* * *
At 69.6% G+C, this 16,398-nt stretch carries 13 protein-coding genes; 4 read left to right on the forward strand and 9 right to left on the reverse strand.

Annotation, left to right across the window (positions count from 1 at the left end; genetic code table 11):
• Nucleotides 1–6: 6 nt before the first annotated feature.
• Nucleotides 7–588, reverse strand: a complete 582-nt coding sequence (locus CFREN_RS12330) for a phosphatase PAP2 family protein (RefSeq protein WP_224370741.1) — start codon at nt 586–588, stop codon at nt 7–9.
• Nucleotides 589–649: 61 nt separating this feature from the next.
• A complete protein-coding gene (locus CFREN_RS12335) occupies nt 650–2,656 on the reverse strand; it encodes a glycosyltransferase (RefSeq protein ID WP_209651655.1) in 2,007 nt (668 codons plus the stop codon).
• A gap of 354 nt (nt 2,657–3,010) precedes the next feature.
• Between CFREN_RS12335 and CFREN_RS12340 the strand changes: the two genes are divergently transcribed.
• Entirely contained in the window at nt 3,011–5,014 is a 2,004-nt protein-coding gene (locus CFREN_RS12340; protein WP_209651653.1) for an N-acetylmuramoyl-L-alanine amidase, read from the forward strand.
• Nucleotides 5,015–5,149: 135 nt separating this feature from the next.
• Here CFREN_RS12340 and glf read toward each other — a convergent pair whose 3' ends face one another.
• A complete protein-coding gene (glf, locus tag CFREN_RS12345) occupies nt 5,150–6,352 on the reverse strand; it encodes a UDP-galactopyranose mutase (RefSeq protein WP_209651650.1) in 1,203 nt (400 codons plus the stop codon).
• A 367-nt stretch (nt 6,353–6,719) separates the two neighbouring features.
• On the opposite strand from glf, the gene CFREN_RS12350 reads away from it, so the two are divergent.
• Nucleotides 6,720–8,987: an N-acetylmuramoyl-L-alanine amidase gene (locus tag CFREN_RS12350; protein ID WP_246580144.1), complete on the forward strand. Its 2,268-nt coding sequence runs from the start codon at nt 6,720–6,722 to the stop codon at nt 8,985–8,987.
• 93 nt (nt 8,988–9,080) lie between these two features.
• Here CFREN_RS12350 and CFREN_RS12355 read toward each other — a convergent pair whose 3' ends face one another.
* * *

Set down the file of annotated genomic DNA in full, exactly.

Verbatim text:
At 69.6% G+C, this 16,398-nt stretch carries 13 protein-coding genes; 4 read left to right on the forward strand and 9 right to left on the reverse strand.

Annotation, left to right across the window (positions count from 1 at the left end; genetic code table 11):
• Nucleotides 1–6: 6 nt before the first annotated feature.
• Nucleotides 7–588, reverse strand: a complete 582-nt coding sequence (locus CFREN_RS12330) for a phosphatase PAP2 family protein (RefSeq protein WP_224370741.1) — start codon at nt 586–588, stop codon at nt 7–9.
• Nucleotides 589–649: 61 nt separating this feature from the next.
• A complete protein-coding gene (locus CFREN_RS12335) occupies nt 650–2,656 on the reverse strand; it encodes a glycosyltransferase (RefSeq protein ID WP_209651655.1) in 2,007 nt (668 codons plus the stop codon).
• A gap of 354 nt (nt 2,657–3,010) precedes the next feature.
• Between CFREN_RS12335 and CFREN_RS12340 the strand changes: the two genes are divergently transcribed.
• Entirely contained in the window at nt 3,011–5,014 is a 2,004-nt protein-coding gene (locus CFREN_RS12340; protein WP_209651653.1) for an N-acetylmuramoyl-L-alanine amidase, read from the forward strand.
• Nucleotides 5,015–5,149: 135 nt separating this feature from the next.
• Here CFREN_RS12340 and glf read toward each other — a convergent pair whose 3' ends face one another.
• A complete protein-coding gene (glf, locus tag CFREN_RS12345) occupies nt 5,150–6,352 on the reverse strand; it encodes a UDP-galactopyranose mutase (RefSeq protein WP_209651650.1) in 1,203 nt (400 codons plus the stop codon).
• A 367-nt stretch (nt 6,353–6,719) separates the two neighbouring features.
• On the opposite strand from glf, the gene CFREN_RS12350 reads away from it, so the two are divergent.
• Nucleotides 6,720–8,987: an N-acetylmuramoyl-L-alanine amidase gene (locus tag CFREN_RS12350; protein ID WP_246580144.1), complete on the forward strand. Its 2,268-nt coding sequence runs from the start codon at nt 6,720–6,722 to the stop codon at nt 8,985–8,987.
• 93 nt (nt 8,988–9,080) lie between these two features.
• Here CFREN_RS12350 and CFREN_RS12355 read toward each other — a convergent pair whose 3' ends face one another.